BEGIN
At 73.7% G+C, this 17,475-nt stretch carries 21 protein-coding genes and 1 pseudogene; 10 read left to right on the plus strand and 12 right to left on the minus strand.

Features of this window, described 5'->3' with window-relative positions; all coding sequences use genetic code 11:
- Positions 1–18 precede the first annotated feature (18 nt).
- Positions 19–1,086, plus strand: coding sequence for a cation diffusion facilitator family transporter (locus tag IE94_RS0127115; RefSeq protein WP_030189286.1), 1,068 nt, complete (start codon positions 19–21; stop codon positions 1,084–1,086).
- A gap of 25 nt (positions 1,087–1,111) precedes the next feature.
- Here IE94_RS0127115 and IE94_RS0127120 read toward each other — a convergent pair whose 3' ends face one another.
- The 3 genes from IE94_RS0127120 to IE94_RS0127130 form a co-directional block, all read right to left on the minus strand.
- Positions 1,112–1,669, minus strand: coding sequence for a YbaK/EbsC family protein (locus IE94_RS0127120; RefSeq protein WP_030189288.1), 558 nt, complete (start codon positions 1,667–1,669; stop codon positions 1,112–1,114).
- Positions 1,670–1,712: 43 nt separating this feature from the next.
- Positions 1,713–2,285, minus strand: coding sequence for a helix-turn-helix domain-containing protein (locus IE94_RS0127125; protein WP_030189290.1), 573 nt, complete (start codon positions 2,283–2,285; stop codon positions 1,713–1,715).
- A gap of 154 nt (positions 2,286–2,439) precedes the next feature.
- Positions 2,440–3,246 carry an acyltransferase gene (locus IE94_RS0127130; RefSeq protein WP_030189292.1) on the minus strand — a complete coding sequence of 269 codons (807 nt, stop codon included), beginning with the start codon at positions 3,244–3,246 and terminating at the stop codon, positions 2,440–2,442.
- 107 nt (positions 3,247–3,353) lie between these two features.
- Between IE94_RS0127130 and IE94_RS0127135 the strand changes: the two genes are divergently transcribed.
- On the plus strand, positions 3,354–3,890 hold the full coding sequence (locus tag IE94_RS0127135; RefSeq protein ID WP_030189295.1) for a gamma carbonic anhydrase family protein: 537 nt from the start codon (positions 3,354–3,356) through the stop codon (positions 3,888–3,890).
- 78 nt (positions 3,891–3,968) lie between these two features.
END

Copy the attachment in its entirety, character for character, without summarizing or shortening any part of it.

At 73.7% G+C, this 17,475-nt stretch carries 21 protein-coding genes and 1 pseudogene; 10 read left to right on the plus strand and 12 right to left on the minus strand.

Features of this window, described 5'->3' with window-relative positions; all coding sequences use genetic code 11:
- Positions 1–18 precede the first annotated feature (18 nt).
- Positions 19–1,086, plus strand: coding sequence for a cation diffusion facilitator family transporter (locus tag IE94_RS0127115; RefSeq protein WP_030189286.1), 1,068 nt, complete (start codon positions 19–21; stop codon positions 1,084–1,086).
- A gap of 25 nt (positions 1,087–1,111) precedes the next feature.
- Here IE94_RS0127115 and IE94_RS0127120 read toward each other — a convergent pair whose 3' ends face one another.
- The 3 genes from IE94_RS0127120 to IE94_RS0127130 form a co-directional block, all read right to left on the minus strand.
- Positions 1,112–1,669, minus strand: coding sequence for a YbaK/EbsC family protein (locus IE94_RS0127120; RefSeq protein WP_030189288.1), 558 nt, complete (start codon positions 1,667–1,669; stop codon positions 1,112–1,114).
- Positions 1,670–1,712: 43 nt separating this feature from the next.
- Positions 1,713–2,285, minus strand: coding sequence for a helix-turn-helix domain-containing protein (locus IE94_RS0127125; protein WP_030189290.1), 573 nt, complete (start codon positions 2,283–2,285; stop codon positions 1,713–1,715).
- A gap of 154 nt (positions 2,286–2,439) precedes the next feature.
- Positions 2,440–3,246 carry an acyltransferase gene (locus IE94_RS0127130; RefSeq protein WP_030189292.1) on the minus strand — a complete coding sequence of 269 codons (807 nt, stop codon included), beginning with the start codon at positions 3,244–3,246 and terminating at the stop codon, positions 2,440–2,442.
- 107 nt (positions 3,247–3,353) lie between these two features.
- Between IE94_RS0127130 and IE94_RS0127135 the strand changes: the two genes are divergently transcribed.
- On the plus strand, positions 3,354–3,890 hold the full coding sequence (locus tag IE94_RS0127135; RefSeq protein ID WP_030189295.1) for a gamma carbonic anhydrase family protein: 537 nt from the start codon (positions 3,354–3,356) through the stop codon (positions 3,888–3,890).
- 78 nt (positions 3,891–3,968) lie between these two features.